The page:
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ERIC Number: ED243981
Record Type: Non-Journal
Publication Date: 1981
Pages: 13
Abstractor: N/A
Reference Count: N/A
Inner-City Schools Can Make a Difference.
Murnane, Richard J.
The primary purpose of this paper is to present evidence of significant differences in the effectiveness of schools serving low-income children; a secondary purpose is to show that one reason why more learning takes place in some classrooms and schools than in others has to do with differences in the effectiveness of teachers due to teaching experience and "vintage effects." Three samples of black second and third graders in New Haven were tested in reading and math at the beginning and end of the school year. Significant differences were found in the amount of learning taking place in different schools and different classrooms, even after taking into account the skill levels and family background each child brought to school. Findings also showed that, in all three samples, teachers with 3 to 5 years experience were more effective than teachers with less experience. Additional experience beyond the 5 years, however, did not increase effectiveness but reduced it slightly. Further investigation of the topic in a large midwestern city showed this apparent decline to be a research artifact produced by "vintage effects" (i.e., having to do with the lower quality of teacher hired at times of increasing enrollment and the higher quality of those hired at times of declining enrollment. (CMG)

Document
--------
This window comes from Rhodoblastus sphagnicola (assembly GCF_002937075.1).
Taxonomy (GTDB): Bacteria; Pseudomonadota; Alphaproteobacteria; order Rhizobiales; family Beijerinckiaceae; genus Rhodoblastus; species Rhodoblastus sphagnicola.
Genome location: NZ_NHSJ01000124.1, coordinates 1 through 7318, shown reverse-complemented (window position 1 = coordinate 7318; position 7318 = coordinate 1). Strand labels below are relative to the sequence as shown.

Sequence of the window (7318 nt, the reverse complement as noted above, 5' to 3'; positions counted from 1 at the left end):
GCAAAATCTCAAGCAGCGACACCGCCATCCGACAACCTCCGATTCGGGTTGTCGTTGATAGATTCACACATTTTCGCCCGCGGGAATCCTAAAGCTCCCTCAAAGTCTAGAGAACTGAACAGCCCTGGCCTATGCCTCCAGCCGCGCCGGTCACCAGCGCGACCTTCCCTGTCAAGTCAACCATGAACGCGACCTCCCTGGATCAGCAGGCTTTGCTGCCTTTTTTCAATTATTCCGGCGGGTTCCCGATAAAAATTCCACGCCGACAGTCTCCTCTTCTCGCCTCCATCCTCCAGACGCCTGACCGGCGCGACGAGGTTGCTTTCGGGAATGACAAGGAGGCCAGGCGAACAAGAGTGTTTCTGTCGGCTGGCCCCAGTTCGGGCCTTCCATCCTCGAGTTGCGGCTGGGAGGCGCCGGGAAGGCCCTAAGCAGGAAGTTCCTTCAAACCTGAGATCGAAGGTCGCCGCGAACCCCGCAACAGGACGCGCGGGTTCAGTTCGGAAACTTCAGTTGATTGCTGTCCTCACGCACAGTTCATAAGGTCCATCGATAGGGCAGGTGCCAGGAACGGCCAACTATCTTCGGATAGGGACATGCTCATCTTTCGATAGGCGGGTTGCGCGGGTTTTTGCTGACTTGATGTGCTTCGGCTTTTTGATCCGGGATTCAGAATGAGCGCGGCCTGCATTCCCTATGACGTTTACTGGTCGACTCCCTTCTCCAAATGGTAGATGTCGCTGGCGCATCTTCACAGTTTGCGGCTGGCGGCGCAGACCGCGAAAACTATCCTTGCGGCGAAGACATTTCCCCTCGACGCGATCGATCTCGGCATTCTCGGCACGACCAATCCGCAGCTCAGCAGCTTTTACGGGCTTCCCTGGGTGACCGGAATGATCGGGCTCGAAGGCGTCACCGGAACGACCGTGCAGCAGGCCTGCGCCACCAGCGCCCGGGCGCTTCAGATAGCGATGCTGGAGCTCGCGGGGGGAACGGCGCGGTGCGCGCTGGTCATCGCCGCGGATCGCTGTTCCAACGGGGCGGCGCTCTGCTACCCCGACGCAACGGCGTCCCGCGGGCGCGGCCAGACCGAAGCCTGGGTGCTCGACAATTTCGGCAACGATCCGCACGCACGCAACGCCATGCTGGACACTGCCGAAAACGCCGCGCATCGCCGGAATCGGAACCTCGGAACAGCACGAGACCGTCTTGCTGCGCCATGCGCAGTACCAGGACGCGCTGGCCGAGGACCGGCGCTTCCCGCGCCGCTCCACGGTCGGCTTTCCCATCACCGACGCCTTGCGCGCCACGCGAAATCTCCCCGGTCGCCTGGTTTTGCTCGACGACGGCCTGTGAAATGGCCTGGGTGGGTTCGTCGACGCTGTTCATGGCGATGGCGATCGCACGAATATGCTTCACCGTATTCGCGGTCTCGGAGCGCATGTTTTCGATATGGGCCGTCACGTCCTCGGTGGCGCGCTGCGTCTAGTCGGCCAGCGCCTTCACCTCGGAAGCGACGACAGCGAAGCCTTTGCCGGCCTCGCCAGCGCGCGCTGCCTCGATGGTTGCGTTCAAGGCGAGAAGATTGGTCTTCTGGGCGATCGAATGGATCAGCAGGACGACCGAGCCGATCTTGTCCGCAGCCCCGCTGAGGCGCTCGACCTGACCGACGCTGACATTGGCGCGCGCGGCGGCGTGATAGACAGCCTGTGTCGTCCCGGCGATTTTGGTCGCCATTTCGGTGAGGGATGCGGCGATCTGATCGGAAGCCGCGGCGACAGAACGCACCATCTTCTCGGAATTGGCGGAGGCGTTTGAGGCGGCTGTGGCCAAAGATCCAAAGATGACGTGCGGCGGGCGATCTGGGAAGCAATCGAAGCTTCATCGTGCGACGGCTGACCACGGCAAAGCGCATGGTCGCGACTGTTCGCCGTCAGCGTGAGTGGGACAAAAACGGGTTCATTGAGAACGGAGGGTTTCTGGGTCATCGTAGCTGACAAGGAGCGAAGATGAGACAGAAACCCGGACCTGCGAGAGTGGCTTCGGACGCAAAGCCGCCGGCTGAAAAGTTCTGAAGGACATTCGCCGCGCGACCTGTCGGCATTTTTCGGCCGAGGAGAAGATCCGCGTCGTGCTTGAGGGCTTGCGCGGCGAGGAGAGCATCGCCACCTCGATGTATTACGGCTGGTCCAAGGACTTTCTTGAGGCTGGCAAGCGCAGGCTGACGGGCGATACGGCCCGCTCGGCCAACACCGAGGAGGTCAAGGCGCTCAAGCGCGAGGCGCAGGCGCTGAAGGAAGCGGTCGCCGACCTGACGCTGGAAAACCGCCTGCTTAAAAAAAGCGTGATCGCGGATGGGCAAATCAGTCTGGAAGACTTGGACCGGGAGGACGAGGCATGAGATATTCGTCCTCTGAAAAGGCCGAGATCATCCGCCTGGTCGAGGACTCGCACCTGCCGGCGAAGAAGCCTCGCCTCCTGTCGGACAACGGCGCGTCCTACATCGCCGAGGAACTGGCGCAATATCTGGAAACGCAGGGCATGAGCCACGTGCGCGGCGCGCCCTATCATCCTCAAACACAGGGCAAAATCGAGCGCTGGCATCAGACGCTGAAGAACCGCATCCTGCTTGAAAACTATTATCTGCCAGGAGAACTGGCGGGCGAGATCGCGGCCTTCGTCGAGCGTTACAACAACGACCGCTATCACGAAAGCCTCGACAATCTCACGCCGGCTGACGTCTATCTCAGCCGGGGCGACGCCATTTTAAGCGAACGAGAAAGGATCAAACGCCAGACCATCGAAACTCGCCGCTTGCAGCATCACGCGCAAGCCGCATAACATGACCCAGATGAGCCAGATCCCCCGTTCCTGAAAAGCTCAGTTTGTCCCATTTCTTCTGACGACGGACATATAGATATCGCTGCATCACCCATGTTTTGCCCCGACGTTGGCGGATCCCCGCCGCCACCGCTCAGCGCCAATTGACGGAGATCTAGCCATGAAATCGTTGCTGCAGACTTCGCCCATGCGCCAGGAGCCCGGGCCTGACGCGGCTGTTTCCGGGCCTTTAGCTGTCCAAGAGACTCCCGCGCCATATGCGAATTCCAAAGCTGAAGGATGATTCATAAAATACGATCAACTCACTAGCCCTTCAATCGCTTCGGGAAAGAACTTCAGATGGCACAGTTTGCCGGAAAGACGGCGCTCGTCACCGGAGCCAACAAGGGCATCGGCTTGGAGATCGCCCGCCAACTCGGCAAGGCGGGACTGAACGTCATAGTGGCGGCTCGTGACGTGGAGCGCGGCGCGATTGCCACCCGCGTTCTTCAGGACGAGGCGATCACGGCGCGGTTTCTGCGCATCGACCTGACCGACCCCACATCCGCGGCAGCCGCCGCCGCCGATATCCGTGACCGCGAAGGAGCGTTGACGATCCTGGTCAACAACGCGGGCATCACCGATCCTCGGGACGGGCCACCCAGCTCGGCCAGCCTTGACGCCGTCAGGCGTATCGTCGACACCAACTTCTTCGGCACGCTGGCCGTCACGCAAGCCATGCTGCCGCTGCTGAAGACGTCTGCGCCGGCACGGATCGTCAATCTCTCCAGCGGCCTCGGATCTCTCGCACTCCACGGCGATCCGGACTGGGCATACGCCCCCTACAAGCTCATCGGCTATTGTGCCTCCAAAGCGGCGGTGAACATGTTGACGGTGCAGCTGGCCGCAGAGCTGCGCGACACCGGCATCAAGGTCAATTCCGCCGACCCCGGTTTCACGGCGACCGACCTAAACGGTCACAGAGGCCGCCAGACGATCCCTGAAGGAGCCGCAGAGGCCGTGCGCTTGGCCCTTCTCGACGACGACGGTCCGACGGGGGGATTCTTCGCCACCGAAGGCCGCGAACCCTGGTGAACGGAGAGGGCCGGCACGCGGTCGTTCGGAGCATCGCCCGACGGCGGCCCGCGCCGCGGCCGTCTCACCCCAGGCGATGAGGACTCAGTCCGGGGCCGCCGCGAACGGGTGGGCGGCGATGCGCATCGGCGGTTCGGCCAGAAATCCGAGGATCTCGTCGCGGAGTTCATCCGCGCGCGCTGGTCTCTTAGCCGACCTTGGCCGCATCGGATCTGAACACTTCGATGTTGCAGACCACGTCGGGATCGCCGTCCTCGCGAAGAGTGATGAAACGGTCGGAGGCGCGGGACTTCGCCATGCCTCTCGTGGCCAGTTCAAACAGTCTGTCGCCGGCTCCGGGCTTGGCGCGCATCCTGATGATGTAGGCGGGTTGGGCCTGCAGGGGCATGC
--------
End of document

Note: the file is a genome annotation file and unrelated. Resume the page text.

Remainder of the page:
Publication Type: Reports - Research; Speeches/Meeting Papers
Education Level: N/A
Audience: N/A
Language: English
Sponsor: N/A
Authoring Institution: N/A